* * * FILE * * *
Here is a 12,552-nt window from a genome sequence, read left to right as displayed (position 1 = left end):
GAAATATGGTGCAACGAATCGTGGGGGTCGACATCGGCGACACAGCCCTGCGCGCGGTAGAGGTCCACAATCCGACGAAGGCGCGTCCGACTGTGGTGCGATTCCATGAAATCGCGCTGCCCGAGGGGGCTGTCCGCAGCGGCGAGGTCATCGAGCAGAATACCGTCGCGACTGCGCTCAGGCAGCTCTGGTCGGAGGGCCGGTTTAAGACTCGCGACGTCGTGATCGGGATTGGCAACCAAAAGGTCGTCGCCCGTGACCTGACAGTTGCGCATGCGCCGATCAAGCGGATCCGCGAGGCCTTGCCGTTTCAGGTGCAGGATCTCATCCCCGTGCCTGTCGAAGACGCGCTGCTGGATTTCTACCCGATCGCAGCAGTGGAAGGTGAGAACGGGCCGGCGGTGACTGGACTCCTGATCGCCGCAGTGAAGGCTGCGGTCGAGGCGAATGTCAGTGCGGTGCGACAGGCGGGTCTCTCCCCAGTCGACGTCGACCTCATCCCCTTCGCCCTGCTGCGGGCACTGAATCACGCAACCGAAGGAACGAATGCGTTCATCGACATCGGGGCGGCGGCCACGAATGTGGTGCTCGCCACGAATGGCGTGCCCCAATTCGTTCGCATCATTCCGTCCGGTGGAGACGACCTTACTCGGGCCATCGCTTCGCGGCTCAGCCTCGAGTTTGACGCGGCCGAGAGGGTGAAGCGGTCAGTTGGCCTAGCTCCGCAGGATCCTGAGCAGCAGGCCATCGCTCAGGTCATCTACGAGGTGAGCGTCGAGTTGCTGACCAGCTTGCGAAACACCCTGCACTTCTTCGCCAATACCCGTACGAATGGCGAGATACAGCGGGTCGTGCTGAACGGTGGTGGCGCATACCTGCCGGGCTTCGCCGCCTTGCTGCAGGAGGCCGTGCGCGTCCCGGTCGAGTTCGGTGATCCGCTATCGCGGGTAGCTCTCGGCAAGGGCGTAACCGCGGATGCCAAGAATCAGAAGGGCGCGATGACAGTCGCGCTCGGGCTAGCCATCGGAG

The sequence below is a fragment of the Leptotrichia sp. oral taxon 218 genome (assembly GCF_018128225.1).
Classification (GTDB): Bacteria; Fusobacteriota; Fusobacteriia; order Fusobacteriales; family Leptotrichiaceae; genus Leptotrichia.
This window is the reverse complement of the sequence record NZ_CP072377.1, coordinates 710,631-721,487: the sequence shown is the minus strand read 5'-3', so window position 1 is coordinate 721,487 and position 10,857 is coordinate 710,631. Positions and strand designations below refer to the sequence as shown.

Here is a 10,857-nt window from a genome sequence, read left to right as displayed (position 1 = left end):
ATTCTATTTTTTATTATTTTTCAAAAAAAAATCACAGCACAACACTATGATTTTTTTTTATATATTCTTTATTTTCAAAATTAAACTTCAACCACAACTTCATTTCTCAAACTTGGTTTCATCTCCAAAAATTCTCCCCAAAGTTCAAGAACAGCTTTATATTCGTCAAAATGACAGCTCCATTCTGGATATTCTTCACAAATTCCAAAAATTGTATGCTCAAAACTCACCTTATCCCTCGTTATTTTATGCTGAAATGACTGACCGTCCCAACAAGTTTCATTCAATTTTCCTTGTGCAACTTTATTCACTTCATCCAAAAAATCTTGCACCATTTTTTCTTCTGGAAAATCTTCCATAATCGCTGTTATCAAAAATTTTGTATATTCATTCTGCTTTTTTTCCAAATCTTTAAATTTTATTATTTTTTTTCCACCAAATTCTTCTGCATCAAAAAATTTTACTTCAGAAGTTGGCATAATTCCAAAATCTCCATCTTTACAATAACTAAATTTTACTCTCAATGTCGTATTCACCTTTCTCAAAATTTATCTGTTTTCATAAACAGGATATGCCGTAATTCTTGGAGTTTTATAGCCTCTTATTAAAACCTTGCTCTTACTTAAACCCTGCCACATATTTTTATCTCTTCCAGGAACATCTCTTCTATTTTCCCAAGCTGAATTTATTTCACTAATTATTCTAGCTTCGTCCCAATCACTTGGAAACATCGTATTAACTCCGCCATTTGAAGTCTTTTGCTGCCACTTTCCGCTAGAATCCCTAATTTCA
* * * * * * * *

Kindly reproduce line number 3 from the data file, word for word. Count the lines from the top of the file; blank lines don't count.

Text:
The sequence below is a fragment of the Leptotrichia sp. oral taxon 218 genome (assembly GCF_018128225.1).